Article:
VANCOUVER, Wash.— The 2021 Creative Writers Speakers Series hosted by WSU Vancouver will present virtual talks by seven award-winning writer-scholars representing poetry, fiction and creative nonfiction. The events will take place Monday, Tuesday or Wednesday evenings between Jan. 27 and April 12 and are free and open to the public.
All talks will be on the YouTube Live channel and can be accessed by visiting english.wsu.edu/visiting-writers/. No registration is needed to join the talks. The schedule follows:
6 p.m. Jan. 27
Two-time Lambda Award finalist and winner of several poetry awards, Aoki is a composer, teacher and the author of “Seasonal Velocities” (2012), “He Mele a Hilo (A Hilo Song)” (2014), “Why Dust Shall Never Settle Upon This Soul” (2015), “The Great Space Adventure” (2019) and the forthcoming novel “Light From Uncommon Stars” (2021). She was honored by the California State Senate for “extraordinary commitment to the visibility and well-being of transgender people.” She was also the inaugural performer for the first-ever Transgender Stage at San Francisco Pride and has performed all over the world. Aoki’s talk will be an open-forum discussion about writing across and in between genres, as well as the publication process.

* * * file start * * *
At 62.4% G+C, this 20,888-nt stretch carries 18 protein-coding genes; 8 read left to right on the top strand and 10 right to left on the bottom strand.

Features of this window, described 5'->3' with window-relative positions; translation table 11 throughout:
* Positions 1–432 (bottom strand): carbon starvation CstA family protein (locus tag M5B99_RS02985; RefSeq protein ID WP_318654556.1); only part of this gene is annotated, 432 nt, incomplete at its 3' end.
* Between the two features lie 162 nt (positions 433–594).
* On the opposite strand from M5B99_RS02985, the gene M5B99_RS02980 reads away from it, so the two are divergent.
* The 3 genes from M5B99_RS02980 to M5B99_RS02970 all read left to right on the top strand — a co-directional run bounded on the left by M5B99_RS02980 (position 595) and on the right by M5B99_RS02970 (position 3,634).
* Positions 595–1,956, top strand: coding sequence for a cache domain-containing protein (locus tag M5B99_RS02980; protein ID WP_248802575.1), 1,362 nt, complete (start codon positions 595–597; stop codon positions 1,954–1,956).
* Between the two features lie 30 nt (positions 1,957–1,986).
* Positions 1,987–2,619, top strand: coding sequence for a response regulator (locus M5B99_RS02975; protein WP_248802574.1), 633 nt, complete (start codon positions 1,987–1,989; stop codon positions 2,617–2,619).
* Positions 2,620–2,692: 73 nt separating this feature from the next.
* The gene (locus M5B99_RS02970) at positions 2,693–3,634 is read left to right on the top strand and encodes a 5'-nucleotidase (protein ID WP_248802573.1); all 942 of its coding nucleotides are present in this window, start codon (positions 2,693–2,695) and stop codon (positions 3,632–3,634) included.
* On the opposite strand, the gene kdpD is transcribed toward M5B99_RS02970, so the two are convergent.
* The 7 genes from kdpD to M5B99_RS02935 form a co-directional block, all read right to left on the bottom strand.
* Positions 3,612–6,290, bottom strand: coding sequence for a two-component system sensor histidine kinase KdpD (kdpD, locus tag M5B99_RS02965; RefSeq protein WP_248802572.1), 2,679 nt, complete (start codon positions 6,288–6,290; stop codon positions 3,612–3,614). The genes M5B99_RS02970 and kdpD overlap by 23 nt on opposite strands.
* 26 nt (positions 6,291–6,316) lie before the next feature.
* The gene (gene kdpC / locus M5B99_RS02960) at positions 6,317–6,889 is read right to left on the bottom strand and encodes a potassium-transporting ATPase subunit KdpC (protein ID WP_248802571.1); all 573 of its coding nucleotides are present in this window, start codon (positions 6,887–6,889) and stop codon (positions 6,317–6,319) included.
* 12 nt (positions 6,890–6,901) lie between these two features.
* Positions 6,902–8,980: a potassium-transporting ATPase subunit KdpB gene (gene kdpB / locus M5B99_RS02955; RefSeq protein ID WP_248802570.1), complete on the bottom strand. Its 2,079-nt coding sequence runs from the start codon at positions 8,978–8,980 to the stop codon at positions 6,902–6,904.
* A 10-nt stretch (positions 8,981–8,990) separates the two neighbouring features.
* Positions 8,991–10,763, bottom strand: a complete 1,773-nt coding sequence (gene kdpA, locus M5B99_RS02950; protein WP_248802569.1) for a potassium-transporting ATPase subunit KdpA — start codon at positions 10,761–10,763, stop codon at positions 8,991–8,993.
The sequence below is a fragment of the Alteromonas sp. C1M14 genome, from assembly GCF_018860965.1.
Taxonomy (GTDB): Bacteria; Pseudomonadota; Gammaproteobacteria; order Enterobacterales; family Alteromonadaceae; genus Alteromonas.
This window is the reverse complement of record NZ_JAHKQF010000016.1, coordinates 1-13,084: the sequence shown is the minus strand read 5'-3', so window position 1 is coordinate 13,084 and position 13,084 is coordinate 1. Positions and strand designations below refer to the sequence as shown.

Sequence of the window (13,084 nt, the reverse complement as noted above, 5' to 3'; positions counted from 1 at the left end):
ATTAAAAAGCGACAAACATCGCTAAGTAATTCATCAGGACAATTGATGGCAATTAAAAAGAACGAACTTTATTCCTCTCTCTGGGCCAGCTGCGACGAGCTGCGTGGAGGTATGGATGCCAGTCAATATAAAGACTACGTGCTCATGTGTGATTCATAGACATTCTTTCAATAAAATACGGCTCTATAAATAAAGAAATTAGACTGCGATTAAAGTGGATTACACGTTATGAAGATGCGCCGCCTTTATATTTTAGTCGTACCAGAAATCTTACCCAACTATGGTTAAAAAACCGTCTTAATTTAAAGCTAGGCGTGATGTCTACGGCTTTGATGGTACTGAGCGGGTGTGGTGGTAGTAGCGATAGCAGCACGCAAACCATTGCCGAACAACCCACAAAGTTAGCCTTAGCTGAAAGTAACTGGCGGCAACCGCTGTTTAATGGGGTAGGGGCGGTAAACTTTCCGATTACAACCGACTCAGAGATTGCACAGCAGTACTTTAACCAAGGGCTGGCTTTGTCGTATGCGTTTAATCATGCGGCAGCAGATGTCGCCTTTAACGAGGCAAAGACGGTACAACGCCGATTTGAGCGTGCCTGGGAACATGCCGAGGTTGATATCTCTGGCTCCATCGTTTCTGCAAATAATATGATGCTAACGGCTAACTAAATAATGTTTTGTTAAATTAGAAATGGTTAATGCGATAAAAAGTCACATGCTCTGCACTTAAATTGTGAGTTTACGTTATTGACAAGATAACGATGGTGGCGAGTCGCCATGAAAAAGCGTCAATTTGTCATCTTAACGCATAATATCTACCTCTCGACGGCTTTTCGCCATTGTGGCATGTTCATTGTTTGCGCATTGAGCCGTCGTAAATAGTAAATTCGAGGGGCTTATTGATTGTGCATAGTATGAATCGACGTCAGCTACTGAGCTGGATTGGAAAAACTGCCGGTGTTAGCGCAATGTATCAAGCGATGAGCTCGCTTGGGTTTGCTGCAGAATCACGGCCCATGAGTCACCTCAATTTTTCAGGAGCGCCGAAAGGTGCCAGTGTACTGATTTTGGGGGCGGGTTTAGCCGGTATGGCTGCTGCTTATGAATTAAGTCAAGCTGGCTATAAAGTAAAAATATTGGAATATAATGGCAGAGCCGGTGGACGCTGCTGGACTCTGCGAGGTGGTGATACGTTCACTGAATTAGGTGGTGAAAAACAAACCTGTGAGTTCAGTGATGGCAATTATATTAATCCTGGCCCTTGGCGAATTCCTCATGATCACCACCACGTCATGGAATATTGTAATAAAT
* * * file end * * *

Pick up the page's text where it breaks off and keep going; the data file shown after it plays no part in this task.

7 p.m. Feb. 10
Chigozie Obioma is the author of the novel “The Fishermen” (2015), which was a finalist for the Man Booker prize and a winner of four other awards, including an NAACP Image Award. The novel is being translated into 26 languages and is being adapted into a stage play. Foreign Policy magazine named Obioma one of its 100 Global Thinkers of 2015. His second novel, “An Orchestra of Minorities” (2019), was also a finalist for the Booker Prize. (He is one of only two writers to be so honored.) Obioma is a professor of English and creative writing at the University of Nebraska-Lincoln and runs various projects in Nigeria.
7 p.m. March 1
Jackson is the author of five books of poetry, including “The Absurd Man” (2020). His first book, “Leaving Saturn” (2002), won the Cave Canem Poetry Prize for a first book of poems. He has received fellowships from the Guggenheim Foundation, the National Endowment for the Arts and others, and several awards, including a Pushcart Prize. His poems and essays appear in such publications as The New Yorker, Paris Review, Tin House and multiple volumes of “Best American Poetry.” Jackson lives in South Burlington, Vt., where he teaches at the University of Vermont. He also serves as the poetry editor of The Harvard Review.
6 p.m. March 16
Bacote is a nonfiction writer and assistant professor of English at St. John’s University in New York City. Her work draws on personal story and social history. She is currently investigating the consequences of economic oppression and residential segregation and writing a book chronicling the lasting impact of the illegal drug trade on her family and community. Her essays have been widely published in such journals as Ploughshares and Tri-Quarterly and included in the anthology “This Is The Place: Women Writing About Home” (2017). Bacote has received fellowships from the MacDowell Colony, the Ragdale Foundation and many others. Her talk is titled “Against Erasure: Reclaiming Our Stories.”